• I set my prices at what a junior copywriter in the US should normally be able to charge (nevermind I’m based in Australia, where copywriters charge wayyy more). Fiverr seems to have more potential clients from the US than anywhere else, so I figured this was a fair rate.
  • I’d much rather do one job and deal with one client for $65 rather than doing 13 jobs for 13 clients at $5 each. Just imagine the administrative overhead of that!
  • Oh, and my intuition told me that by setting my prices higher than your average upstart Fiverr writer, I’d avoid most PITA (Pain In The bAckside) clients who are looking for 3000 words of god-level quality content for $5 with unlimited rounds of revisions and rewrites and constantly changing requirements. (Hey, I did say I have a jaded, cynical mind – at least when it comes to freelancing.) 😁

And look… It actually seems to be working.

With 34 orders under my belt and now as a verified Fiverr Pro copywriter, the clients I have worked with have been nothing short of fantastic.

Every single one of them has provided clear requirements and been quick to respond whenever I needed to clarify something. None of them (possibly with the exception of one) have requested any out-of-scope changes to their copy, and there’s never once been any attempt at wiggling out of actually having to pay for the finished product.

So, how much do I charge?

As mentioned, I started out on Fiverr by charging about US$65 for 700 words and about eight cent per word thereafter.

As the orders rolled in and the work piled up a bit, I started increasing my rates.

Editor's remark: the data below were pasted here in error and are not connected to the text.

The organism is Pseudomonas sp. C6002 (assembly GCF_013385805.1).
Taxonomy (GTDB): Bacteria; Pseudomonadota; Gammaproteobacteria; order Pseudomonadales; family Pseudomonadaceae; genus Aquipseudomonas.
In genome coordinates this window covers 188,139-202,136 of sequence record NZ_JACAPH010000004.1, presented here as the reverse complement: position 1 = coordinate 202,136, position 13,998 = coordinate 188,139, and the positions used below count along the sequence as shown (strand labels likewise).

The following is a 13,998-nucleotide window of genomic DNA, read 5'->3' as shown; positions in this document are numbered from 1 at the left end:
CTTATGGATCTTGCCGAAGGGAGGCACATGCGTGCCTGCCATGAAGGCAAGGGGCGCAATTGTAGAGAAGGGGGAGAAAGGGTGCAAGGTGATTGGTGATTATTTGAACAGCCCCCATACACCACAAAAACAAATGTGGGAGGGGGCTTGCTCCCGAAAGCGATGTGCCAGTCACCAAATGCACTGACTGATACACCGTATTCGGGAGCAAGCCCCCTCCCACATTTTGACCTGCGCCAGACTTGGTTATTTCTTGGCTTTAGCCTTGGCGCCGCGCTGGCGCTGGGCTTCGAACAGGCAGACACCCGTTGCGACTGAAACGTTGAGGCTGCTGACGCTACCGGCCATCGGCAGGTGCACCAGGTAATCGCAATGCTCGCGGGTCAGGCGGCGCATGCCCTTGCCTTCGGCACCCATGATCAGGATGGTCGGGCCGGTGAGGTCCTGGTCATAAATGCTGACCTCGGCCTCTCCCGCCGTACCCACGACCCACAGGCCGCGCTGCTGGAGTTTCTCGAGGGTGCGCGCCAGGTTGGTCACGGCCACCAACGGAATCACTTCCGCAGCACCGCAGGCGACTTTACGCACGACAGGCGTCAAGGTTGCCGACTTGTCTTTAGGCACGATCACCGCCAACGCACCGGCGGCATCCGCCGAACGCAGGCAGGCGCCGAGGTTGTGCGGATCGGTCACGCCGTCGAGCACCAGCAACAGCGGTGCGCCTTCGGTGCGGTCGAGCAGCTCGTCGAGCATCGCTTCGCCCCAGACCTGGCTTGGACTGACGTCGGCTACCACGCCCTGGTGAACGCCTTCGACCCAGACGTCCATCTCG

I tried $125 for 700 words, but that $100+ starter price seemed to put a stop to new orders, so I dropped it down to $90 for the same word count. The lower price point helped get the orders rolling back in again.

Over time, I settled at about $0.15 per word, starting at $90 for 600 words.

The reason I didn’t put my starting price lower is the admin overhead.

It doesn’t really matter how long the text you’re writing is… There’s usually always about 45 minutes of admin per job, so it was not really worth it for me to ‘get out of bed’ for anything less than $90 per job.

Once I got approved as a Fiverr Pro copywriter, I upped my rates quite considerably. I started my Pro streak charging $0.25 per word, and currently I’m aiming for between $0.40 and $0.50 per word starting at $230 (or a bit more or less, depending on how busy I am).

Mind you, I’m not as concerned with the per-word price as I am with my hourly rates… Whenever I price up a job, I currently aim for an hourly rate of US$60 before Fiverr takes its 20% cut, although I’m hoping to get to US$100 per hour eventually – through a combination of higher cost per word and actually working faster.

By focusing on an hourly rate, I’m able to charge slightly less for easy jobs and repeat clients, where I know I can get through the work quickly.

Keeps everyone happy.

Why am I telling you this?

I’m not one to brag and show off. That’s not what this is. (And besides, there are heaps of freelancers that make way more than what I do on Fiverr.)

What I wanted to show you is that if you present well on a freelancing site like Fiverr and deliver excellent copy, you should not be afraid of charging accordingly.

You may not necessarily want to do what I did and insist on getting paid fairly from the get go. But this strategy has saved me a lot of headaches in not having to deal with dodgy clients. And I’ve always been happy to put in the hours because I feel my work is being valued and I’m getting paid a fair rate.

So in short… Believe in yourself and value your writing. If you don’t, nobody will!

PS: My Fiverr client allowed me to link to the articles in the text above for portfolio purposes. Pro tip… Never, ever do that for ghostwritten content unless your client has specifically approved it.

PPS: Check out my Fiverr profile! 😁

PPPS: In my next post, I’ll share my copywriting workflow including which tools I use. Stay tuned!